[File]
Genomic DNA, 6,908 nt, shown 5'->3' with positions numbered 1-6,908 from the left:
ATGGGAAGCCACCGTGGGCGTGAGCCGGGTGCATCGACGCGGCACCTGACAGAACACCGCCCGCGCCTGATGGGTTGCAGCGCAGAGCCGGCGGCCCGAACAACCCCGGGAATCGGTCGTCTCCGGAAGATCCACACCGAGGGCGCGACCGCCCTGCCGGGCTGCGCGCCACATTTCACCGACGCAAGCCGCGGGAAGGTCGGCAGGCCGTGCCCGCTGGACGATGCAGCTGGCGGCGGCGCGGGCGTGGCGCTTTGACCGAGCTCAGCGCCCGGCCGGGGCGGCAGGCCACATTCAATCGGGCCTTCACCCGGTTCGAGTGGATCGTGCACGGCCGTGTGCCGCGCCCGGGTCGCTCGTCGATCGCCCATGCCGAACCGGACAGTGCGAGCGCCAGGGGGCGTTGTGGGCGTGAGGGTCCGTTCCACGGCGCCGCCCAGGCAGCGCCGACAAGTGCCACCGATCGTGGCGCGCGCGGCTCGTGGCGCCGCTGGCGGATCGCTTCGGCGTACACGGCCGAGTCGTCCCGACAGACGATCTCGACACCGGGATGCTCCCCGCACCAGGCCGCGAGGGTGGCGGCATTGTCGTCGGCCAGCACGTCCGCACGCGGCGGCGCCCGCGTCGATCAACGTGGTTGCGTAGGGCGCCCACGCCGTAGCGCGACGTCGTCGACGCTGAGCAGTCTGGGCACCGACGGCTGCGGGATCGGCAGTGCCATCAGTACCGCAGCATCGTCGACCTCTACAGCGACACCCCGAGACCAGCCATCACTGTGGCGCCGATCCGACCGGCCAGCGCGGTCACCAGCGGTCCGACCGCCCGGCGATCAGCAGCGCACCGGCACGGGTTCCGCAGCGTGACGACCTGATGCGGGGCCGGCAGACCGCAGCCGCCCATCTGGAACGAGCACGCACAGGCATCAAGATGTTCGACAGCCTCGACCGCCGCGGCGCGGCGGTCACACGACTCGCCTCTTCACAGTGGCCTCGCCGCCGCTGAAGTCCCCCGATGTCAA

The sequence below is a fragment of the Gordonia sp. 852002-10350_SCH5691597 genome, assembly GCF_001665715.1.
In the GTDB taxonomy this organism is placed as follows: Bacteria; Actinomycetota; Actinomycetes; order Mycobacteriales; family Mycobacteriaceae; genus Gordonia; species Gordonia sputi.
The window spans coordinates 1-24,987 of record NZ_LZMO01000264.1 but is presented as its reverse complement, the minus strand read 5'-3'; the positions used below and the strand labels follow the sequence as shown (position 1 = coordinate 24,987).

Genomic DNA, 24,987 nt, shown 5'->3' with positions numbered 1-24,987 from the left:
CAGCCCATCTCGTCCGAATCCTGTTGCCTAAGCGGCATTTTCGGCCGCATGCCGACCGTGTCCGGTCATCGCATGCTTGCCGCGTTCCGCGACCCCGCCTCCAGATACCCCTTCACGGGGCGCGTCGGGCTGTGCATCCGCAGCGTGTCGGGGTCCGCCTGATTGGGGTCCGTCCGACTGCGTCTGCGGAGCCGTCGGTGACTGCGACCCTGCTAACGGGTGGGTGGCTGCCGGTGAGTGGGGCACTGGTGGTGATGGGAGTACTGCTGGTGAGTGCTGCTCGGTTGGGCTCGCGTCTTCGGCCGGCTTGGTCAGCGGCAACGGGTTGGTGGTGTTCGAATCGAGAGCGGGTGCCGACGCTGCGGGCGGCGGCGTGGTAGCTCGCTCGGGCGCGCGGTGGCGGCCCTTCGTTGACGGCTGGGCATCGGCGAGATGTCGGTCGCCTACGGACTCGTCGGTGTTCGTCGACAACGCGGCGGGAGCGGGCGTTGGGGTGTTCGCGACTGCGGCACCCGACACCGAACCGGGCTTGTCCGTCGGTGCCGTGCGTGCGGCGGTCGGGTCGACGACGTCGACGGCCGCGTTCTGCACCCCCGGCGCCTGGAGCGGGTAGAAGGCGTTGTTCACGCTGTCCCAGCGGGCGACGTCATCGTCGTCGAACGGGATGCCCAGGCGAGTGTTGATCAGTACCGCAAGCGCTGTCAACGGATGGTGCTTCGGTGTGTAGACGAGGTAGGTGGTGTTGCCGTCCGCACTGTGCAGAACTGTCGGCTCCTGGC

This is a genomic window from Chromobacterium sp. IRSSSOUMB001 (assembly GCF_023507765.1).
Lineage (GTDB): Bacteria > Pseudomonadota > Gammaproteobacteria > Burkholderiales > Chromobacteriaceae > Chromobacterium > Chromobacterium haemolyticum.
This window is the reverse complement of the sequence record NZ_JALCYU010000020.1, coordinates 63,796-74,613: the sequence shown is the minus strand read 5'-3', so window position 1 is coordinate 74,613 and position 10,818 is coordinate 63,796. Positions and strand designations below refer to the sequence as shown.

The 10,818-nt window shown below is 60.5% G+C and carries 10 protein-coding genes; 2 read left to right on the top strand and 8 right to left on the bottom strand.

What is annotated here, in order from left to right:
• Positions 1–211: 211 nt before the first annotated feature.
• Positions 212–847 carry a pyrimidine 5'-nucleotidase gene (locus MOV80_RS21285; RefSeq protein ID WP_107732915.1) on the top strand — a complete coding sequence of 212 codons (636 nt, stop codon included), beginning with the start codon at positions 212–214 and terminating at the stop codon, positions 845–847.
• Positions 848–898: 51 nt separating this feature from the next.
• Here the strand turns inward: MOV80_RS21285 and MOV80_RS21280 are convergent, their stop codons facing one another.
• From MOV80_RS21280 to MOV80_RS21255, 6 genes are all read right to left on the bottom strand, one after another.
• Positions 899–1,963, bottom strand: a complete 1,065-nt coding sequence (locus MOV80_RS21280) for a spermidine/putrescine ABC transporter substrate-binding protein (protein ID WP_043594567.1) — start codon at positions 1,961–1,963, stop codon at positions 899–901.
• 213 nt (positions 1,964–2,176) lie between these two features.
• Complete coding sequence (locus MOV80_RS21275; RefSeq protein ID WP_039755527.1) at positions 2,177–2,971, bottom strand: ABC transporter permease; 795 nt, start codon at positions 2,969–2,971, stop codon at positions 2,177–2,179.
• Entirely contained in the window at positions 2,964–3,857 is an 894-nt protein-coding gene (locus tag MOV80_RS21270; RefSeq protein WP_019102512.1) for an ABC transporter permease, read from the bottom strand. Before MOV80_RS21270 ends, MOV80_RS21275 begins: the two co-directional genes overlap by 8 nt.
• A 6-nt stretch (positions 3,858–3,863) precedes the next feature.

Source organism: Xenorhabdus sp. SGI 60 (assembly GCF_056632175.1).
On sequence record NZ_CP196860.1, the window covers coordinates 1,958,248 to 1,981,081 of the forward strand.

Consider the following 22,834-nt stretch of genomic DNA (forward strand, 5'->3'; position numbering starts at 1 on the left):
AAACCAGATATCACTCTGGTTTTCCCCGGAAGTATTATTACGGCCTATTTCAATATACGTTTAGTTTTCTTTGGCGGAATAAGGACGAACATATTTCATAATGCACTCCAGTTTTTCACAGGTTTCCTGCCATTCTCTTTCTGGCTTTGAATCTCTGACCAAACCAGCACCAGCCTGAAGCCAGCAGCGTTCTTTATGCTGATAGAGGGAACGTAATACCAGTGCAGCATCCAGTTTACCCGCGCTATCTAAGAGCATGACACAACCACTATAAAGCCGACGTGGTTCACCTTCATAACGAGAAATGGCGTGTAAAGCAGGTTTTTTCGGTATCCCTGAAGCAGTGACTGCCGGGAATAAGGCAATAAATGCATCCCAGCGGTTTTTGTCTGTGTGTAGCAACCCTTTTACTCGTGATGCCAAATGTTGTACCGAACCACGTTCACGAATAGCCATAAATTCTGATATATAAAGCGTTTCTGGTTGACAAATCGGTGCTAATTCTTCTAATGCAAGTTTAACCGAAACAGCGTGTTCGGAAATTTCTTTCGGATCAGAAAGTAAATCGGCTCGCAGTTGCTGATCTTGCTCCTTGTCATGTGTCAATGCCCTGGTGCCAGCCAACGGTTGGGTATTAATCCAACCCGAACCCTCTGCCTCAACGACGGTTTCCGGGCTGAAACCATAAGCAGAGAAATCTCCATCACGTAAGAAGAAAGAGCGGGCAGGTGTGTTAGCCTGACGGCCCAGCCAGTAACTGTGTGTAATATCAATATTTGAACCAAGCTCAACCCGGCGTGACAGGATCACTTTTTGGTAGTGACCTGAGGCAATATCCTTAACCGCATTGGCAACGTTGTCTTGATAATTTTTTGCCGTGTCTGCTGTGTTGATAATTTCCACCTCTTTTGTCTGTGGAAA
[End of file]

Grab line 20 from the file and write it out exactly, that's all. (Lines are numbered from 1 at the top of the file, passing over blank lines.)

• Complete coding sequence (locus MOV80_RS21275; RefSeq protein ID WP_039755527.1) at positions 2,177–2,971, bottom strand: ABC transporter permease; 795 nt, start codon at positions 2,969–2,971, stop codon at positions 2,177–2,179.